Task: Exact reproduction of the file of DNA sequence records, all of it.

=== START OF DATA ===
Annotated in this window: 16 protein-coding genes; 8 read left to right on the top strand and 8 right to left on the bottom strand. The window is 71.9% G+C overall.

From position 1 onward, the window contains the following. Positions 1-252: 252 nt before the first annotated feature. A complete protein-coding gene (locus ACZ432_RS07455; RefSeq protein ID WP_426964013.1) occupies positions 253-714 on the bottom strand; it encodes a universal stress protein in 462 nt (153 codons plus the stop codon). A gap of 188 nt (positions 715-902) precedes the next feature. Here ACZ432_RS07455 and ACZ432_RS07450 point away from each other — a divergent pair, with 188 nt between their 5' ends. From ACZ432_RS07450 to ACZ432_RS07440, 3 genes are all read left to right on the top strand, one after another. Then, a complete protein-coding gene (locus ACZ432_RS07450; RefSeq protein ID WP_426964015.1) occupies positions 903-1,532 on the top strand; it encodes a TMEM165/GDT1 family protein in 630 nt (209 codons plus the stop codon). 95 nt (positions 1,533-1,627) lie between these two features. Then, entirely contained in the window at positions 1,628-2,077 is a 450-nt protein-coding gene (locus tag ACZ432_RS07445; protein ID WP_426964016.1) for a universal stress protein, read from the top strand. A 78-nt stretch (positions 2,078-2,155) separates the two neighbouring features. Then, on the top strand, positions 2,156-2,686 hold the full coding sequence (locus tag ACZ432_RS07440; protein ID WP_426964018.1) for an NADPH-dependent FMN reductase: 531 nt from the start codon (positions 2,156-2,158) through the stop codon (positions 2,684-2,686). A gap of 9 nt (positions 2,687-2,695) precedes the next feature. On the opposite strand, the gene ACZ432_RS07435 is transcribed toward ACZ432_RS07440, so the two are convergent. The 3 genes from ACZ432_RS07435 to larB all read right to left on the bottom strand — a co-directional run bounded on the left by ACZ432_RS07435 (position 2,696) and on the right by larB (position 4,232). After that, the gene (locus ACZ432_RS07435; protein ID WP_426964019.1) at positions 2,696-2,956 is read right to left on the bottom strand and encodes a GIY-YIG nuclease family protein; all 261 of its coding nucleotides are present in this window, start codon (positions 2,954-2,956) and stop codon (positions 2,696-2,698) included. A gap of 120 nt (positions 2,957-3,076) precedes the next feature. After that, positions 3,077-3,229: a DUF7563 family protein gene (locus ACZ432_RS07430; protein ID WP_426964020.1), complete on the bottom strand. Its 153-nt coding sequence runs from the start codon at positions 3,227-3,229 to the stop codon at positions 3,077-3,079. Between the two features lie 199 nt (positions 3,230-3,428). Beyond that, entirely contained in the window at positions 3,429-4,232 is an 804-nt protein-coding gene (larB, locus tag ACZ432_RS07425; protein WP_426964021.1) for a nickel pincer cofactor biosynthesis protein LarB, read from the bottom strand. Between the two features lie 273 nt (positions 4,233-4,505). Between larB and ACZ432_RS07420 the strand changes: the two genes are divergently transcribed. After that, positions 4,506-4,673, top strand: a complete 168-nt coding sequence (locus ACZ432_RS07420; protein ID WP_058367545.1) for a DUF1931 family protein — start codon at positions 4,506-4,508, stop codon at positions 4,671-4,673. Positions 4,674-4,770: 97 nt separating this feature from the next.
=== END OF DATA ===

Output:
Annotated in this window: 16 protein-coding genes; 8 read left to right on the top strand and 8 right to left on the bottom strand. The window is 71.9% G+C overall.

From position 1 onward, the window contains the following. Positions 1-252: 252 nt before the first annotated feature. A complete protein-coding gene (locus ACZ432_RS07455; RefSeq protein ID WP_426964013.1) occupies positions 253-714 on the bottom strand; it encodes a universal stress protein in 462 nt (153 codons plus the stop codon). A gap of 188 nt (positions 715-902) precedes the next feature. Here ACZ432_RS07455 and ACZ432_RS07450 point away from each other — a divergent pair, with 188 nt between their 5' ends. From ACZ432_RS07450 to ACZ432_RS07440, 3 genes are all read left to right on the top strand, one after another. Then, a complete protein-coding gene (locus ACZ432_RS07450; RefSeq protein ID WP_426964015.1) occupies positions 903-1,532 on the top strand; it encodes a TMEM165/GDT1 family protein in 630 nt (209 codons plus the stop codon). 95 nt (positions 1,533-1,627) lie between these two features. Then, entirely contained in the window at positions 1,628-2,077 is a 450-nt protein-coding gene (locus tag ACZ432_RS07445; protein ID WP_426964016.1) for a universal stress protein, read from the top strand. A 78-nt stretch (positions 2,078-2,155) separates the two neighbouring features. Then, on the top strand, positions 2,156-2,686 hold the full coding sequence (locus tag ACZ432_RS07440; protein ID WP_426964018.1) for an NADPH-dependent FMN reductase: 531 nt from the start codon (positions 2,156-2,158) through the stop codon (positions 2,684-2,686). A gap of 9 nt (positions 2,687-2,695) precedes the next feature. On the opposite strand, the gene ACZ432_RS07435 is transcribed toward ACZ432_RS07440, so the two are convergent. The 3 genes from ACZ432_RS07435 to larB all read right to left on the bottom strand — a co-directional run bounded on the left by ACZ432_RS07435 (position 2,696) and on the right by larB (position 4,232). After that, the gene (locus ACZ432_RS07435; protein ID WP_426964019.1) at positions 2,696-2,956 is read right to left on the bottom strand and encodes a GIY-YIG nuclease family protein; all 261 of its coding nucleotides are present in this window, start codon (positions 2,954-2,956) and stop codon (positions 2,696-2,698) included. A gap of 120 nt (positions 2,957-3,076) precedes the next feature. After that, positions 3,077-3,229: a DUF7563 family protein gene (locus ACZ432_RS07430; protein ID WP_426964020.1), complete on the bottom strand. Its 153-nt coding sequence runs from the start codon at positions 3,227-3,229 to the stop codon at positions 3,077-3,079. Between the two features lie 199 nt (positions 3,230-3,428). Beyond that, entirely contained in the window at positions 3,429-4,232 is an 804-nt protein-coding gene (larB, locus tag ACZ432_RS07425; protein WP_426964021.1) for a nickel pincer cofactor biosynthesis protein LarB, read from the bottom strand. Between the two features lie 273 nt (positions 4,233-4,505). Between larB and ACZ432_RS07420 the strand changes: the two genes are divergently transcribed. After that, positions 4,506-4,673, top strand: a complete 168-nt coding sequence (locus ACZ432_RS07420; protein ID WP_058367545.1) for a DUF1931 family protein — start codon at positions 4,506-4,508, stop codon at positions 4,671-4,673. Positions 4,674-4,770: 97 nt separating this feature from the next.